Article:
Big E Statistics
||USS Enterprise (CVN-65)|
||February 4, 1958|
||September 24, 1960|
||November 25, 1961|
|Width (at widest point):
|Height (from keel to mast):
|Area of Flight Deck:
|Area of Hangar Bay:
||216,000 sq. feet|
||93,000 tons fully-loaded|
75,000 tons without airwing, jet fuel, or ordnance
||5,500 (airwing + ship's company)|
3,500 (ship's company only)
||Four, each measures 18' diameter|
||Four, each weighs 35 tons|
||Two, each weighs 32 tons|
||[ sailor's rate & full name ]|
[ sailor's department & division ]
USS Enterprise, CVN-65
FPO AE 09543-2810
Construction on the world's first nuclear powered aircraft carrier, USS Enterprise (CVN-65), began on February 4, 1958, and the ship was first launched to sea on September 24, 1960. The ship was commissioned into the US Navy's fleet on November 25, 1961, and since then has served as one of the fastest, finest, and most powerful military vessels in the world. Measuring 1,105 feet from stern to aft, she is the longest ship in the US Navy's fleet. Her four giant propellors are powered by eight nuclear reactors which can push her massive bulk of 90,000 tons at speeds well over 30 knots, making her one of the fastest ships in the fleet as well.
During her fifty-plus years of service, she has undergone several major overhauls and refits. In 1973 at Puget Sound Naval Shipyard, Bremerton, WA, the Big E was retrofitted to accomodate the Navy's newest fighter jet, the F-14 Tomcat. In January 1979, the Enterprise pulled into Puget Sound once again to begin an extensive 30-month overhaul in which the Big E's original 'beehive' island tower was removed and replaced with the current cubicle island tower. For nearly four years between December 1990 and September 1994, the Enterprise was stationed in drydock at Newport News Shipbuilding while undergoing what would be the longest and most extensive overhaul ever accomplished on any Naval vessel.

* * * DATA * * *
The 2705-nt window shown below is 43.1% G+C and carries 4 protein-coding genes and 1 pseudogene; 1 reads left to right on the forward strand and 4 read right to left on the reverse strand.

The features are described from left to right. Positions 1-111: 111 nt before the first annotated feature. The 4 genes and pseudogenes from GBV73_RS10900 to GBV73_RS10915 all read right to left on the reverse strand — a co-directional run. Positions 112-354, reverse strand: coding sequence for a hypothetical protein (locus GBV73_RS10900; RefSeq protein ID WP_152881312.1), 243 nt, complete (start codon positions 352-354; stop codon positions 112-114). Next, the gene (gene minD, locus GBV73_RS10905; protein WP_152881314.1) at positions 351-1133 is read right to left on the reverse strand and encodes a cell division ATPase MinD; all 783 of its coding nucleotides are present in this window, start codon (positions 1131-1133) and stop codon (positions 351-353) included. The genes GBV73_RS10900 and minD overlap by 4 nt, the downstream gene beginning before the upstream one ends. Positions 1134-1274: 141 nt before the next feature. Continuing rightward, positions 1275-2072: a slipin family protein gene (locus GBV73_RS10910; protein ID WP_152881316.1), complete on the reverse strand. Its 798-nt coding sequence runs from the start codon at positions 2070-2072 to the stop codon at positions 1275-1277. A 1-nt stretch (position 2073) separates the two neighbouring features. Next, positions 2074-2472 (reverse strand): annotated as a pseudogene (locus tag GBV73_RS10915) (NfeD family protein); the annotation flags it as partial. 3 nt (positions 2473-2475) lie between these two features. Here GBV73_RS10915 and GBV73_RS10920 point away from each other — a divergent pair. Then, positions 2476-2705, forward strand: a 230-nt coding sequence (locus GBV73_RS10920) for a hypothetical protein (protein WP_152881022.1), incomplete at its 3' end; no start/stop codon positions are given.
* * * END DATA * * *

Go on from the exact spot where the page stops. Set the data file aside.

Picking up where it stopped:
I checked onboard the Enterprise in 1992 while it was in the middle of that big overhaul. It was amazing seeing that gigantic city of steel sitting in the drydock being held up by giant wooden blocks. It was essentially gutted down to the steel hull, and was a noisy industrial construction work site. It looked like gray swiss cheese - holes everywhere from welders removing and replacing steel plates, and would have sank to the bottom of the James River if they tried to put water underneath it. For the next two years, I worked for several different crews that helped rebuild the ship, one of which was tasked with the dirty job of cleaning all the ship's air ventilation ductwork, and the other which rebuilt all the ship's berthing compartments, officer's staterooms, and all the ship's heads (that's bedrooms and bathrooms for you landlubbers.)
In September 2004, two years after I'd checked aboard the ship while it was in the drydock, we finally left the Newport News Shipyard, pulled out of the drydock, and floated down the James River on the ship's own power, towards it's original and once-again soon-to-be home at Norfolk Naval Base. I spent the next two years of my Naval service working as a flight deck ordnanceman, responsible for receiving, handling and storage, and distribution of the missiles and bombs that were flown by the various aircraft aboard the carrier. It was an excellent experience working up on the flight deck during flight operations. Being right there on the flight line just literally yards away from the powerful F-14 Tomcats, F/A-18 Hornets, A-6 Intruders, and other aircraft during launch and recovery operations was an experience I'll never forget. I proudly served for one full four-year term in the Navy and was honorably discharged in June of 1996, having achieved the rank of AO3, Aviation Ordanceman Petty Officer Third Class.
Most of the original photos on this site were taken in 1995 and 1996 while I worked for the Enterprise Weapons Department G-1 Flight Deck Ordance Division. The photos sat in a shoebox for a few years until 1999, when I started scanning them and uploading them to my AOL user account. I was in the middle of uploading some of my Big E photos when I got a dreaded 'out of disk space' message from AOL, so in June of 1999 I launched my own domain sizor.com where this site has resided since then.
The USS Enterprise is scheduled to be decommissioned sometime between 2012 and 2015, and will have been in service for well over six decades when she is finally retired.